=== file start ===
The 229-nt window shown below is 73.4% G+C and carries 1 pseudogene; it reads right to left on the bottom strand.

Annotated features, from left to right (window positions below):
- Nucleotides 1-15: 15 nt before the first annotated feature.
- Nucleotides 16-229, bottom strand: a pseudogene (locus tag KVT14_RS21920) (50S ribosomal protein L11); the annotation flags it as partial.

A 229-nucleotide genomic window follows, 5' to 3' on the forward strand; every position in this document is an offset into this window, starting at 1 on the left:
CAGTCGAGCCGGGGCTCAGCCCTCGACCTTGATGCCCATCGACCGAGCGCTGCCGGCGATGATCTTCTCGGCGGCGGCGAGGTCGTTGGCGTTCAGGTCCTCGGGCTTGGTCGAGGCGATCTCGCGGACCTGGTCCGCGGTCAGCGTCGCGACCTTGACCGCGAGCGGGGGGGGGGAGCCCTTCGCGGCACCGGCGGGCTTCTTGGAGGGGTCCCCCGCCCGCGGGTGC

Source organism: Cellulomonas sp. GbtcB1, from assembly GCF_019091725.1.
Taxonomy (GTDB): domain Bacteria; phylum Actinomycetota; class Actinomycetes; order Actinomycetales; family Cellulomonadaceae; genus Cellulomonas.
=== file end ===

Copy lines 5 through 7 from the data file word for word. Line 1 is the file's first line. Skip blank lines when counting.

A 229-nucleotide genomic window follows, 5' to 3' on the forward strand; every position in this document is an offset into this window, starting at 1 on the left:
CAGTCGAGCCGGGGCTCAGCCCTCGACCTTGATGCCCATCGACCGAGCGCTGCCGGCGATGATCTTCTCGGCGGCGGCGAGGTCGTTGGCGTTCAGGTCCTCGGGCTTGGTCGAGGCGATCTCGCGGACCTGGTCCGCGGTCAGCGTCGCGACCTTGACCGCGAGCGGGGGGGGGGAGCCCTTCGCGGCACCGGCGGGCTTCTTGGAGGGGTCCCCCGCCCGCGGGTGC

Source organism: Cellulomonas sp. GbtcB1, from assembly GCF_019091725.1.